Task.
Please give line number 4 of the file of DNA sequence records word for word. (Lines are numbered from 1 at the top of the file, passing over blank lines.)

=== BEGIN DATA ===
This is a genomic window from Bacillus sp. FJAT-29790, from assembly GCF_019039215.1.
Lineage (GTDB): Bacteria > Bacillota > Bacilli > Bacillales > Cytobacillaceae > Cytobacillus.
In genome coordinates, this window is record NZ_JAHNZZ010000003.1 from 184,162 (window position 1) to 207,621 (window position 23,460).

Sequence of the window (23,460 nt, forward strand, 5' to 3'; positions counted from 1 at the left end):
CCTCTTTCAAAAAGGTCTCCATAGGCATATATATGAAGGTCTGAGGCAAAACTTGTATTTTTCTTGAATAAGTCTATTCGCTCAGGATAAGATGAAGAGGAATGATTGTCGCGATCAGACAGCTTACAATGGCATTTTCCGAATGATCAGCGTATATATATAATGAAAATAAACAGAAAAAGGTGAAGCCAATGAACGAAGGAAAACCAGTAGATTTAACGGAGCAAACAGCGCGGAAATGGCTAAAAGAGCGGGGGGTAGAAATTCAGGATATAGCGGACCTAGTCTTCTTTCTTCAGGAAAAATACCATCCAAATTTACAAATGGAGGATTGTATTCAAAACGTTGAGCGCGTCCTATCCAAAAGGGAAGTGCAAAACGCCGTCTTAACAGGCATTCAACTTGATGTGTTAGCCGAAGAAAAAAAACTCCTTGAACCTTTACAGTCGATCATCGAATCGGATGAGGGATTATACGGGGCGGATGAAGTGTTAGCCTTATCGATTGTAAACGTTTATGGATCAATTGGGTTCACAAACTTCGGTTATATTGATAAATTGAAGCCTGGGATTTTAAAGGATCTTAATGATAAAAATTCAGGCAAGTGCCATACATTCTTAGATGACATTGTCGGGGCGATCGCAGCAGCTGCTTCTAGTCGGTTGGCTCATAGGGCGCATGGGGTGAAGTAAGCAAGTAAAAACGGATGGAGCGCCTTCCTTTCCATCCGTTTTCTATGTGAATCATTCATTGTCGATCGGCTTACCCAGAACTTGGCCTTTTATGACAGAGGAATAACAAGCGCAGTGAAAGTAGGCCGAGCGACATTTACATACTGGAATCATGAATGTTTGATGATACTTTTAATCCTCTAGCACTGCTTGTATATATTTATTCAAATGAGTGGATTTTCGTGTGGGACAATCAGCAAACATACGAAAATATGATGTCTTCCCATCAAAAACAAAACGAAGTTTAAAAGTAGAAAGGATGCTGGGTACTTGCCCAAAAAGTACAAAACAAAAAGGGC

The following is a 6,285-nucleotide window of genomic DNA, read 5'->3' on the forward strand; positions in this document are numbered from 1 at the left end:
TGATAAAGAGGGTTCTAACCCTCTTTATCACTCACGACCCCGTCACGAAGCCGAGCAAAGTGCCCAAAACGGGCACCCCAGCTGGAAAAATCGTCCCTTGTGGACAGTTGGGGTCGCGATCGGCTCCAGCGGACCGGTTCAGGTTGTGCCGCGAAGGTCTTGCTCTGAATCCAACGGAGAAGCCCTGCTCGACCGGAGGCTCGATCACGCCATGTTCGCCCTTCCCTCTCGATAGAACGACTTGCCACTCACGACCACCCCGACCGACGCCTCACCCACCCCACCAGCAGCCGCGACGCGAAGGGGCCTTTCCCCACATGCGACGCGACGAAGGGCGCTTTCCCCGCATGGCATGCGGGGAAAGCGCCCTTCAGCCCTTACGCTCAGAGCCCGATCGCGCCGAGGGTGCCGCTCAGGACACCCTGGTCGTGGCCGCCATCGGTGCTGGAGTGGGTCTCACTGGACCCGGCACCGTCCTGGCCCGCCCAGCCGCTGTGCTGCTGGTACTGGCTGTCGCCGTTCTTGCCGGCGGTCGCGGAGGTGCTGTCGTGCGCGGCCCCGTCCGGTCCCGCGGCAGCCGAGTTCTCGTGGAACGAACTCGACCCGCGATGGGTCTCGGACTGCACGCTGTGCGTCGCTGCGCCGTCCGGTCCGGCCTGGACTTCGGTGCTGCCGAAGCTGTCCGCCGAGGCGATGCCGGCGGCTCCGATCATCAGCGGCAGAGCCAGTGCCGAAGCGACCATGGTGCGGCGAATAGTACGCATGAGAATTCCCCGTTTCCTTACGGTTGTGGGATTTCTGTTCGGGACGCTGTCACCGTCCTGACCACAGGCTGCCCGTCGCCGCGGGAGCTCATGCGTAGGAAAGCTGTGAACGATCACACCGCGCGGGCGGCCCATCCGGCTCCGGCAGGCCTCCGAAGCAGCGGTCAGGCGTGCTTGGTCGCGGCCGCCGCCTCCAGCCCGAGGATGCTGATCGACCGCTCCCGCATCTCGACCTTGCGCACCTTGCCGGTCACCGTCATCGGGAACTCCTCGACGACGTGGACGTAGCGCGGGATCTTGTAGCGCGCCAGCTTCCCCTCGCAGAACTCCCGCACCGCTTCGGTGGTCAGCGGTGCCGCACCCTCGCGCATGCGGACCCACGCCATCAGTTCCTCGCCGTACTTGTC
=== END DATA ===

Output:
Sequence of the window (23,460 nt, forward strand, 5' to 3'; positions counted from 1 at the left end):